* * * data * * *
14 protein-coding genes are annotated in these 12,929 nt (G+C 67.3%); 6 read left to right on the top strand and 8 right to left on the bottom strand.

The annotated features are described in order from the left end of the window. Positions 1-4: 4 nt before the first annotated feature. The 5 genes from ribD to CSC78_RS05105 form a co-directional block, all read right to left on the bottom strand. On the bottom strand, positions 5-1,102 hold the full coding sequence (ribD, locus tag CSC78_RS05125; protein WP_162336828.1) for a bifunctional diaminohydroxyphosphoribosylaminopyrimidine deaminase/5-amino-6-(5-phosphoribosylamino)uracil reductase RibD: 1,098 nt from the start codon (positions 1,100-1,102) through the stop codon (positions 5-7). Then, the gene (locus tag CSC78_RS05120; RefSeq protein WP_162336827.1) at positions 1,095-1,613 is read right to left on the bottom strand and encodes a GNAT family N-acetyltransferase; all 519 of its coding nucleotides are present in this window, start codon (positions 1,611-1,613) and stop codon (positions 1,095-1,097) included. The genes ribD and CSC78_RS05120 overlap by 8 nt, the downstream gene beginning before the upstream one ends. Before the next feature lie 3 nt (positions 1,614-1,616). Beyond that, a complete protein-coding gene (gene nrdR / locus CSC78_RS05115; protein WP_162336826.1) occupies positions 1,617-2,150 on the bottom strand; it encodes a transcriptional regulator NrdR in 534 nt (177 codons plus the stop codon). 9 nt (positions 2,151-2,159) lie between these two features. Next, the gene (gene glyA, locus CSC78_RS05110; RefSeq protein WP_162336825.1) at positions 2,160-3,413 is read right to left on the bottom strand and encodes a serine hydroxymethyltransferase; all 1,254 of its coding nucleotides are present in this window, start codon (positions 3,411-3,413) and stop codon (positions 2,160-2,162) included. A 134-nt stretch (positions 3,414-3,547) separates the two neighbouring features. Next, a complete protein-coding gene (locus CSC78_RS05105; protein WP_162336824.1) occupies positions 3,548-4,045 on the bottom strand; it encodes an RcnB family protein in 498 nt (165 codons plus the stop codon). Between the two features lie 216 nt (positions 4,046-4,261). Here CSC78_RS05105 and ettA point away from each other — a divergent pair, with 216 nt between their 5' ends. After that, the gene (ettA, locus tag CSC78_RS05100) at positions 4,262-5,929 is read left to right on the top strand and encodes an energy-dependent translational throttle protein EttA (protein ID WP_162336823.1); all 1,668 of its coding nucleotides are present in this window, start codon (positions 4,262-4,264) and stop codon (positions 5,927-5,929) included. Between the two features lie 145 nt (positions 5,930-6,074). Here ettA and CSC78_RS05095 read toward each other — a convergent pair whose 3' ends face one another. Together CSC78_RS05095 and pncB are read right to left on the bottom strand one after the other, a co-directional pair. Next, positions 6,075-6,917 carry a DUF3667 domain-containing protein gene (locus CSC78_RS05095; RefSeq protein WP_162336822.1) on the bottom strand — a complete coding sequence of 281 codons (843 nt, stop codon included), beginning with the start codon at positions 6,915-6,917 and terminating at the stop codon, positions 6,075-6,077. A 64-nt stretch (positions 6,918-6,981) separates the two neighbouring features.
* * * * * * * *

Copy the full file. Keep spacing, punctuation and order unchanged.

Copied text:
14 protein-coding genes are annotated in these 12,929 nt (G+C 67.3%); 6 read left to right on the top strand and 8 right to left on the bottom strand.

The annotated features are described in order from the left end of the window. Positions 1-4: 4 nt before the first annotated feature. The 5 genes from ribD to CSC78_RS05105 form a co-directional block, all read right to left on the bottom strand. On the bottom strand, positions 5-1,102 hold the full coding sequence (ribD, locus tag CSC78_RS05125; protein WP_162336828.1) for a bifunctional diaminohydroxyphosphoribosylaminopyrimidine deaminase/5-amino-6-(5-phosphoribosylamino)uracil reductase RibD: 1,098 nt from the start codon (positions 1,100-1,102) through the stop codon (positions 5-7). Then, the gene (locus tag CSC78_RS05120; RefSeq protein WP_162336827.1) at positions 1,095-1,613 is read right to left on the bottom strand and encodes a GNAT family N-acetyltransferase; all 519 of its coding nucleotides are present in this window, start codon (positions 1,611-1,613) and stop codon (positions 1,095-1,097) included. The genes ribD and CSC78_RS05120 overlap by 8 nt, the downstream gene beginning before the upstream one ends. Before the next feature lie 3 nt (positions 1,614-1,616). Beyond that, a complete protein-coding gene (gene nrdR / locus CSC78_RS05115; protein WP_162336826.1) occupies positions 1,617-2,150 on the bottom strand; it encodes a transcriptional regulator NrdR in 534 nt (177 codons plus the stop codon). 9 nt (positions 2,151-2,159) lie between these two features. Next, the gene (gene glyA, locus CSC78_RS05110; RefSeq protein WP_162336825.1) at positions 2,160-3,413 is read right to left on the bottom strand and encodes a serine hydroxymethyltransferase; all 1,254 of its coding nucleotides are present in this window, start codon (positions 3,411-3,413) and stop codon (positions 2,160-2,162) included. A 134-nt stretch (positions 3,414-3,547) separates the two neighbouring features. Next, a complete protein-coding gene (locus CSC78_RS05105; protein WP_162336824.1) occupies positions 3,548-4,045 on the bottom strand; it encodes an RcnB family protein in 498 nt (165 codons plus the stop codon). Between the two features lie 216 nt (positions 4,046-4,261). Here CSC78_RS05105 and ettA point away from each other — a divergent pair, with 216 nt between their 5' ends. After that, the gene (ettA, locus tag CSC78_RS05100) at positions 4,262-5,929 is read left to right on the top strand and encodes an energy-dependent translational throttle protein EttA (protein ID WP_162336823.1); all 1,668 of its coding nucleotides are present in this window, start codon (positions 4,262-4,264) and stop codon (positions 5,927-5,929) included. Between the two features lie 145 nt (positions 5,930-6,074). Here ettA and CSC78_RS05095 read toward each other — a convergent pair whose 3' ends face one another. Together CSC78_RS05095 and pncB are read right to left on the bottom strand one after the other, a co-directional pair. Next, positions 6,075-6,917 carry a DUF3667 domain-containing protein gene (locus CSC78_RS05095; RefSeq protein WP_162336822.1) on the bottom strand — a complete coding sequence of 281 codons (843 nt, stop codon included), beginning with the start codon at positions 6,915-6,917 and terminating at the stop codon, positions 6,075-6,077. A 64-nt stretch (positions 6,918-6,981) separates the two neighbouring features.